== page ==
If your kid needs more grunt than a Chromebook, tap into the versatility of a PC built to travel.

Laptops have long been a constant for mobile computing. But they’ve had to evolve in recent years because of stiff competition from portable (usually cheaper) Chromebooks and sometimes similarly priced tablets. Generally speaking, you can expect laptops to boast plenty of storage, speedy CPUs to run more demanding software, and enough RAM to let you effortlessly multitask.

Screening differences
Compared to Chromebooks and tablets, laptops are also where screen sizes start to get bigger. You can stretch as far as 17-inch screens, but hanging around the 13-inch to 15-inch mark is a great midpoint between portability, price and plenty of screen real estate to see what’s going on. It also helps that there’s a trend towards minimalist screen bezels, which means bigger screens in smaller chassis.

Screen resolution is an important consideration alongside screen size, too: the higher the resolution, the easier it is on your pupil’s pupils. Just be sure to get your kid to tweak default icon sizes and zoom levels in display settings if things are looking a wee bit too small on high-res screens. Another key consideration is screen brightness, which makes everything easier to see, as well as detail clearer in darker areas, but bear in mind that the brighter you make the screen, the more it drains the battery.

Types of Lappies While screen size tends to determine the type of laptop, ranging from ultraportable 11-inch options to 17.3-inch powerhouses, there are a few types to be aware of. The first is the aforementioned ultraportable, which is linked to the ultrabook that combines mobility with battery life and security features. Netbooks don’t really exist anymore and have since evolved into Chromebooks. MacBooks are Apple-forged laptops that use the macOS operating system. And convertibles, or 2-in-1s, have removable or foldable keyboards and touchscreens to convert into impromptu tablet modes.

Lairy Laptops
Despite boasting the latest Intel CPUs, this trio of laptop choices are still reasonably priced. For starters, the HP Pavilion 13-BB023TU has an Intel Core i3 CPU that offers a good mix of speed and battery life, built atop a Full HD (1920×1080) 13.3-inch BrightView screen, which is aurally matched with Bang & Olufsen dual speakers. The 256GB SSD is a healthy amount of internal storage for a faithful study companion, while the 8GB of RAM allows for straightforward software switching.

While the Full HD resolution and RAM count are the same, the Dell Inspiron 15 5000 is a mid-range upgrade for a few hundred dollars more. It has a slightly bigger 14-inch anti-glare backlit LED screen and noticeably beefier innards: double the storage space with a 512GB SSD and a speedier Intel Core i7 CPU.

To make things even easier on your student’s eyes, consider the Lenovo Yoga S7 Carbon 13-00G. The 13.3-inch screen boasts a Quad HD (2560×1600) resolution that makes long study sessions easier to manage. There’s a good balance of power, too, with an Intel Core i5 for a mix of speed and battery life, alongside a dependable 256GB of internal storage.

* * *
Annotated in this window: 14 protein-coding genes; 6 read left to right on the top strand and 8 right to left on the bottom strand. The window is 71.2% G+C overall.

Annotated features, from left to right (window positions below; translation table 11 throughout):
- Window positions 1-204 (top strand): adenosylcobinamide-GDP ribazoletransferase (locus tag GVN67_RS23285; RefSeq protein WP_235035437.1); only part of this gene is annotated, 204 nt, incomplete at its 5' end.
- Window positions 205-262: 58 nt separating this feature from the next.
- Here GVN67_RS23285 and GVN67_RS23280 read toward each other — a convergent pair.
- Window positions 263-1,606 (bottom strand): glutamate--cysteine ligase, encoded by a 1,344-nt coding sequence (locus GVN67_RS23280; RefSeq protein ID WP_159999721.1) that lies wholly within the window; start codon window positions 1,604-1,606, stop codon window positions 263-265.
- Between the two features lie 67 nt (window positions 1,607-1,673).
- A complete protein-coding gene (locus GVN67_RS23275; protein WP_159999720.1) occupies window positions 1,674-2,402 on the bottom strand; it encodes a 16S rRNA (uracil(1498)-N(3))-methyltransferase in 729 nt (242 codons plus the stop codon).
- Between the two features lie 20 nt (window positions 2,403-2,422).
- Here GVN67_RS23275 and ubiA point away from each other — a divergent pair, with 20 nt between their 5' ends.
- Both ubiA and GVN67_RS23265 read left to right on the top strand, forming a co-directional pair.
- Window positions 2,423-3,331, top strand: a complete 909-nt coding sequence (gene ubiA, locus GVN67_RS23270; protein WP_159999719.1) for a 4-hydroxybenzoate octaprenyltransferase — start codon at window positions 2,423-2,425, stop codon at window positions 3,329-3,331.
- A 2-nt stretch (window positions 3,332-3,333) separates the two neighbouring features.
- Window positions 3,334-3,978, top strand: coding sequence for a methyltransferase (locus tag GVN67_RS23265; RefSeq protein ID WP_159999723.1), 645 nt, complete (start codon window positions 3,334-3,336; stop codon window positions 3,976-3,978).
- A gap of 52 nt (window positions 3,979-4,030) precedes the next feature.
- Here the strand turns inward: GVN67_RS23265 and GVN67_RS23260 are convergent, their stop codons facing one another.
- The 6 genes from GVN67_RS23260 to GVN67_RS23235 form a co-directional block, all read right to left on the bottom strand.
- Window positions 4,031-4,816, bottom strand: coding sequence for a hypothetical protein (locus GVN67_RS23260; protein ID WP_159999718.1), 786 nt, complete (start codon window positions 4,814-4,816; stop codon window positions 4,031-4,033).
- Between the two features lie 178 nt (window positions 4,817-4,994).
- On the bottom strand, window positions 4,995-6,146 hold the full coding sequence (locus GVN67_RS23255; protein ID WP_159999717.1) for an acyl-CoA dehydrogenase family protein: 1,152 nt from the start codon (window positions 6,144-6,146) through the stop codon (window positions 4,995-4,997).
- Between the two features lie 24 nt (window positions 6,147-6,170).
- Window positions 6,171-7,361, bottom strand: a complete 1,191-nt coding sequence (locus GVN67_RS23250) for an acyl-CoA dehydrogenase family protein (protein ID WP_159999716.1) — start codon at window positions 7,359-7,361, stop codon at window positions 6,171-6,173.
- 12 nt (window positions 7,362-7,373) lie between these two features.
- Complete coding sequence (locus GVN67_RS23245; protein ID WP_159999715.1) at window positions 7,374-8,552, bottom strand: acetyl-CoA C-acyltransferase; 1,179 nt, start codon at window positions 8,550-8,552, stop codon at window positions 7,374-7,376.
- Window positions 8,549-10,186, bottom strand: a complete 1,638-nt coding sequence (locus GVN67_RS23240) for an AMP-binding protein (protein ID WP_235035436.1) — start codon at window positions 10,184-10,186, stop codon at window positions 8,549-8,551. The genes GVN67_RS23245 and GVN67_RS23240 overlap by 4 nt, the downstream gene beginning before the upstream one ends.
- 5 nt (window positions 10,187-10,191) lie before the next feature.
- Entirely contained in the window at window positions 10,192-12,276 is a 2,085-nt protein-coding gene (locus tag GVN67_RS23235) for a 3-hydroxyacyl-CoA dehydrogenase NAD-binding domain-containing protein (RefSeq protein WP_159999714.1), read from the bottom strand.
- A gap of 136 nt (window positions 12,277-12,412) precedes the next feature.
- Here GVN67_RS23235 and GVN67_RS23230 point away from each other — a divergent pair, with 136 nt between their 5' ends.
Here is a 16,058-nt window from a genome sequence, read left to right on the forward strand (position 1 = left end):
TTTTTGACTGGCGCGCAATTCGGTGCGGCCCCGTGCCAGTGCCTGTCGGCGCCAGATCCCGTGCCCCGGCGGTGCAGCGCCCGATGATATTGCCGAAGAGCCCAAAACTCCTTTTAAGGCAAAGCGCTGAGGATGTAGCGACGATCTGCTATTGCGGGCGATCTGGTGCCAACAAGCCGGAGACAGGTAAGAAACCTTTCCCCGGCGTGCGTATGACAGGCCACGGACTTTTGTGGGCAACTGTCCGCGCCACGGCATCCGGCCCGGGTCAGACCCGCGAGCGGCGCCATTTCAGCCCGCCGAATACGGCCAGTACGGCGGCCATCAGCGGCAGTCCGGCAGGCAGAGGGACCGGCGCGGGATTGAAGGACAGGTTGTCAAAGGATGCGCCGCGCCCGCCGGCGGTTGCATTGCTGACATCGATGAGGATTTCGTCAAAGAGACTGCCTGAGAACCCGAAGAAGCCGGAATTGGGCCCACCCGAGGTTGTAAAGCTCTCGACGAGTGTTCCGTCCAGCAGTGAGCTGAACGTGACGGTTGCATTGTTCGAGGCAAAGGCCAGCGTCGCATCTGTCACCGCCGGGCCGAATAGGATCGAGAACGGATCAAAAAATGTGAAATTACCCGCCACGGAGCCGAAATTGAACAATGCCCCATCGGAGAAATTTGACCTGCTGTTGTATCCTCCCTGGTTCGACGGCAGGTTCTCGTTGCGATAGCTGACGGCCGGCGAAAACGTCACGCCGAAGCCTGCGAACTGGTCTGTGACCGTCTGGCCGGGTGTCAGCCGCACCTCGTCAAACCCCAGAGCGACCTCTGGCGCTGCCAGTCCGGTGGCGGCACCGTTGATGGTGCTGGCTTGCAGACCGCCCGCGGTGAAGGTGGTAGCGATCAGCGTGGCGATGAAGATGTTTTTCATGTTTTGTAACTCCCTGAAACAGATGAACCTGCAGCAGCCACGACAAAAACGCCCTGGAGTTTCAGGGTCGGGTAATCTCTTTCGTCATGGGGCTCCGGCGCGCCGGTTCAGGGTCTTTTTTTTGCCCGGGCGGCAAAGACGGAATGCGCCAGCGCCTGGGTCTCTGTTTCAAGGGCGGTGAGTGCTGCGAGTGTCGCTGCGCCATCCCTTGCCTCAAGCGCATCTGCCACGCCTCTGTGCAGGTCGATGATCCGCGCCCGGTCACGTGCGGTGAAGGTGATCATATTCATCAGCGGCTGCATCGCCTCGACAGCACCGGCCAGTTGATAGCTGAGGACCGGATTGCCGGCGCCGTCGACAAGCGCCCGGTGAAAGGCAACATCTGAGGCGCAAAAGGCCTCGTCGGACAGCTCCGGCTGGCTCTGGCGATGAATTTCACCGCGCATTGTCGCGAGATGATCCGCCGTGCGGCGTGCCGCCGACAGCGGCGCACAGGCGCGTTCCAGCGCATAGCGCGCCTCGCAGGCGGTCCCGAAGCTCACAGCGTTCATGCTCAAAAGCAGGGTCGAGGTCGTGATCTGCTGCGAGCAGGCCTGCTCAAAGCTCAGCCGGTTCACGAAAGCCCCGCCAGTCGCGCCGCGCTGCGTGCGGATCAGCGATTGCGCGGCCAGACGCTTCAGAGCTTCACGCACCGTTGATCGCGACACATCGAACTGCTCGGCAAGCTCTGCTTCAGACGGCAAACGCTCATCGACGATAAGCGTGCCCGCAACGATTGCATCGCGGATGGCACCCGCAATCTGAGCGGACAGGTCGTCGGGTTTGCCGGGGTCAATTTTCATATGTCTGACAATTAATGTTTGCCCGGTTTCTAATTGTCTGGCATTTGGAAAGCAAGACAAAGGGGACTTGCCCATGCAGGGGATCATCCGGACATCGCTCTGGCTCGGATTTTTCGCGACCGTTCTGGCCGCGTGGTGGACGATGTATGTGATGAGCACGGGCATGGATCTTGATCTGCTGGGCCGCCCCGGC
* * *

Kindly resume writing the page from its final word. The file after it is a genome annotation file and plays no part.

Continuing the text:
How to Buy Laptops range in price from a few hundred dollars through to thousands of dollars on the higher-end of town. For students, though, laptops are the high school to the primary school otherwise known as Chromebooks. Weight and screen size tend to be linked, so stick to smaller if portability is paramount. Similarly, battery life matters here, with six hours enough to get through a school day on a full charge. Also factor in that pricier models tend to have more powerful hardware that offer speedier results and more versatile multitasking potential.

Budget-Friendly Lappies
Thankfully, laptops don’t have to cross the $1,000 threshold, as these affordable options prove. The Lenovo IdeaPad Slim 1 is a Windows-based laptop in a Chromebook-sized body.

There’s 64GB of internal storage to handle the basics alongside 4GB of RAM. And it’s built with ultimate portability in mind, with an 11.6-inch tablet-sized HD (1366×768) display, alongside the connectivity perks you’d hope for: Bluetooth, Wi-Fi, USB, and even an HDMI port for an external screen.

Nestled between the Slim 1 and Spin 1 is a laptop option that’s sure to impress any budding Minecraft-obsessed student: the Minecraft 14-inch 402 HD.

This Minecraft-branded looks the part with a green design, Minecraft stickers, and a copy of the game. And it has respectable innards, too. There’s a 14-inch HD (1366×736) screen, an Intel quad-core CPU, 64GB of storage, and 4GB of RAM. The crafty cherry on top is a 12-month subscription to Microsoft 365, which offers a great suite of productivity tools.

Alternatively, have a gander at the similarly sized and specced Acer Spin 1 SP111-33-C3YD. Like the Lenovo IdeaPad, the Acer Spin 1 has 64GB of internal storage and 4GB of RAM as well as a bright and colourful 11.6-inch HD display. As a 2-in-1, you can rotate the screen around for a keyboard-less view of the touchscreen, too.

Climb above the $500 budget and Lenovo returns with the tidy Ideapad S145. This 14-inch HD laptop is built for a mix of performance and longevity, with 128GB of SSD storage and 4GB of RAM. It’s also built with portability in mind, and the Intel Core i3 dual-core CPU is great for entry-level computing.

The HP-15EQ1048AU is also worth a look, especially for those after a bigger screen. This HP laptop has a 15.6-inch HD BrightView display, with 25GB of SSD storage and 8GB of RAM. At around 1.6kg, it’s still portable despite the larger screen size, and you can take it from dead to 50 percent battery in just 45 minutes.